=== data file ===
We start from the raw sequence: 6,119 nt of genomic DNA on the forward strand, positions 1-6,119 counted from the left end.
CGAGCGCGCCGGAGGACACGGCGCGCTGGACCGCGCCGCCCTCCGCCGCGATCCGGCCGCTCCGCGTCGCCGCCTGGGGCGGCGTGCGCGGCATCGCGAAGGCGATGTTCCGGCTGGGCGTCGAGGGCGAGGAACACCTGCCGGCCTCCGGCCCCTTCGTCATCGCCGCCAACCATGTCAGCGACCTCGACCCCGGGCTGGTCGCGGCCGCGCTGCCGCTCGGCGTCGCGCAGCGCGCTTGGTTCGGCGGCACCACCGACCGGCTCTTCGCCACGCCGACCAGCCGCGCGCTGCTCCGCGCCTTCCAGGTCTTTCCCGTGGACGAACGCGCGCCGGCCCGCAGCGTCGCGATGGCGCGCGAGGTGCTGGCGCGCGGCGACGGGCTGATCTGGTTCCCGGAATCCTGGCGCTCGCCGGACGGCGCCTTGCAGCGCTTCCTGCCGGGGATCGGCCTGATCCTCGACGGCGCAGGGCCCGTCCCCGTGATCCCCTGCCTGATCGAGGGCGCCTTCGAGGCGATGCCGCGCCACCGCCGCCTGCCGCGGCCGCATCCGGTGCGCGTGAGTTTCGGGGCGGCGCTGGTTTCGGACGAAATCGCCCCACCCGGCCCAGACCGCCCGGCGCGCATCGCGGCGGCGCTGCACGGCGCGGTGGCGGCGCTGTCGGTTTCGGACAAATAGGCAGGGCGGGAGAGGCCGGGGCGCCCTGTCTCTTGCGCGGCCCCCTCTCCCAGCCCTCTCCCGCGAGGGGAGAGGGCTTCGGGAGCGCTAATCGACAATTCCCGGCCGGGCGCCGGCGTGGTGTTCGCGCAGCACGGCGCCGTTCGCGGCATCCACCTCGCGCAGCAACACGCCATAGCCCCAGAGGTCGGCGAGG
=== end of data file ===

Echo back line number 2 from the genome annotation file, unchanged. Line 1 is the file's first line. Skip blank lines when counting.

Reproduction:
CGAGCGCGCCGGAGGACACGGCGCGCTGGACCGCGCCGCCCTCCGCCGCGATCCGGCCGCTCCGCGTCGCCGCCTGGGGCGGCGTGCGCGGCATCGCGAAGGCGATGTTCCGGCTGGGCGTCGAGGGCGAGGAACACCTGCCGGCCTCCGGCCCCTTCGTCATCGCCGCCAACCATGTCAGCGACCTCGACCCCGGGCTGGTCGCGGCCGCGCTGCCGCTCGGCGTCGCGCAGCGCGCTTGGTTCGGCGGCACCACCGACCGGCTCTTCGCCACGCCGACCAGCCGCGCGCTGCTCCGCGCCTTCCAGGTCTTTCCCGTGGACGAACGCGCGCCGGCCCGCAGCGTCGCGATGGCGCGCGAGGTGCTGGCGCGCGGCGACGGGCTGATCTGGTTCCCGGAATCCTGGCGCTCGCCGGACGGCGCCTTGCAGCGCTTCCTGCCGGGGATCGGCCTGATCCTCGACGGCGCAGGGCCCGTCCCCGTGATCCCCTGCCTGATCGAGGGCGCCTTCGAGGCGATGCCGCGCCACCGCCGCCTGCCGCGGCCGCATCCGGTGCGCGTGAGTTTCGGGGCGGCGCTGGTTTCGGACGAAATCGCCCCACCCGGCCCAGACCGCCCGGCGCGCATCGCGGCGGCGCTGCACGGCGCGGTGGCGGCGCTGTCGGTTTCGGACAAATAGGCAGGGCGGGAGAGGCCGGGGCGCCCTGTCTCTTGCGCGGCCCCCTCTCCCAGCCCTCTCCCGCGAGGGGAGAGGGCTTCGGGAGCGCTAATCGACAATTCCCGGCCGGGCGCCGGCGTGGTGTTCGCGCAGCACGGCGCCGTTCGCGGCATCCACCTCGCGCAGCAACACGCCATAGCCCCAGAGGTCGGCGAGG